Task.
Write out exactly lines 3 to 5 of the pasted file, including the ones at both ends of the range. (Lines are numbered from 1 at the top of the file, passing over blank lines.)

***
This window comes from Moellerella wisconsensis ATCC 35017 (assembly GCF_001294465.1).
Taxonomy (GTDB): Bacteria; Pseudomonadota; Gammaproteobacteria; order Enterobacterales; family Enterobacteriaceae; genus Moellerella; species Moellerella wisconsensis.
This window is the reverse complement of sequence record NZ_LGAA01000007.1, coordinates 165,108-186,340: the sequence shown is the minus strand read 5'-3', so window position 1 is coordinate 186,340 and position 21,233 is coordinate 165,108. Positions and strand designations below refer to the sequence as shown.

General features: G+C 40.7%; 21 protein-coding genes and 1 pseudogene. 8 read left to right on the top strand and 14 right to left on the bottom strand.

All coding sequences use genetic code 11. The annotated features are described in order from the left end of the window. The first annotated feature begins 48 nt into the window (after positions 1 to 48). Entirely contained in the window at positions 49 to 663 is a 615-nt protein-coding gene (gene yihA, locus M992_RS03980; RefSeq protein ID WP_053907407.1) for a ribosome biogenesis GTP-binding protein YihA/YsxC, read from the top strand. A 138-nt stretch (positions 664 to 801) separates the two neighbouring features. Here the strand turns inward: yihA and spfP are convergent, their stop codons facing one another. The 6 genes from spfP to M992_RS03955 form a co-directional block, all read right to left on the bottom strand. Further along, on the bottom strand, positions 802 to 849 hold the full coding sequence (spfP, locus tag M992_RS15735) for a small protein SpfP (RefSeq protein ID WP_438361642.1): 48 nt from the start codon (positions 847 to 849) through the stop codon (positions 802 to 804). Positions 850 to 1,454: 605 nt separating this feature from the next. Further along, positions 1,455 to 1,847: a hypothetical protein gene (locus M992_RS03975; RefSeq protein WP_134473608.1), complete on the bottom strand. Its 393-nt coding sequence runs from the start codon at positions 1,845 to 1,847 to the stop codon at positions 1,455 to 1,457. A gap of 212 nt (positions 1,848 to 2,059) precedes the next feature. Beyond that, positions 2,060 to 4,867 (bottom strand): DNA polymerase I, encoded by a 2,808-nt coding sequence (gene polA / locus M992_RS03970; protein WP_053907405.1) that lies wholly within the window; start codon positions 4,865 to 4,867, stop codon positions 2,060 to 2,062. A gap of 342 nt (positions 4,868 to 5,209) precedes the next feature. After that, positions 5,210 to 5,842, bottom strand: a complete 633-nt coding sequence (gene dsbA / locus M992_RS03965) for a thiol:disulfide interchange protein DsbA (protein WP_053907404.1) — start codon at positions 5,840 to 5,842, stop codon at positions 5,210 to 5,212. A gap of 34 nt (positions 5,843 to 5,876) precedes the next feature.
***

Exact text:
This window is the reverse complement of sequence record NZ_LGAA01000007.1, coordinates 165,108-186,340: the sequence shown is the minus strand read 5'-3', so window position 1 is coordinate 186,340 and position 21,233 is coordinate 165,108. Positions and strand designations below refer to the sequence as shown.

General features: G+C 40.7%; 21 protein-coding genes and 1 pseudogene. 8 read left to right on the top strand and 14 right to left on the bottom strand.

All coding sequences use genetic code 11. The annotated features are described in order from the left end of the window. The first annotated feature begins 48 nt into the window (after positions 1 to 48). Entirely contained in the window at positions 49 to 663 is a 615-nt protein-coding gene (gene yihA, locus M992_RS03980; RefSeq protein ID WP_053907407.1) for a ribosome biogenesis GTP-binding protein YihA/YsxC, read from the top strand. A 138-nt stretch (positions 664 to 801) separates the two neighbouring features. Here the strand turns inward: yihA and spfP are convergent, their stop codons facing one another. The 6 genes from spfP to M992_RS03955 form a co-directional block, all read right to left on the bottom strand. Further along, on the bottom strand, positions 802 to 849 hold the full coding sequence (spfP, locus tag M992_RS15735) for a small protein SpfP (RefSeq protein ID WP_438361642.1): 48 nt from the start codon (positions 847 to 849) through the stop codon (positions 802 to 804). Positions 850 to 1,454: 605 nt separating this feature from the next. Further along, positions 1,455 to 1,847: a hypothetical protein gene (locus M992_RS03975; RefSeq protein WP_134473608.1), complete on the bottom strand. Its 393-nt coding sequence runs from the start codon at positions 1,845 to 1,847 to the stop codon at positions 1,455 to 1,457. A gap of 212 nt (positions 1,848 to 2,059) precedes the next feature. Beyond that, positions 2,060 to 4,867 (bottom strand): DNA polymerase I, encoded by a 2,808-nt coding sequence (gene polA / locus M992_RS03970; protein WP_053907405.1) that lies wholly within the window; start codon positions 4,865 to 4,867, stop codon positions 2,060 to 2,062. A gap of 342 nt (positions 4,868 to 5,209) precedes the next feature. After that, positions 5,210 to 5,842, bottom strand: a complete 633-nt coding sequence (gene dsbA / locus M992_RS03965) for a thiol:disulfide interchange protein DsbA (protein WP_053907404.1) — start codon at positions 5,840 to 5,842, stop codon at positions 5,210 to 5,212. A gap of 34 nt (positions 5,843 to 5,876) precedes the next feature.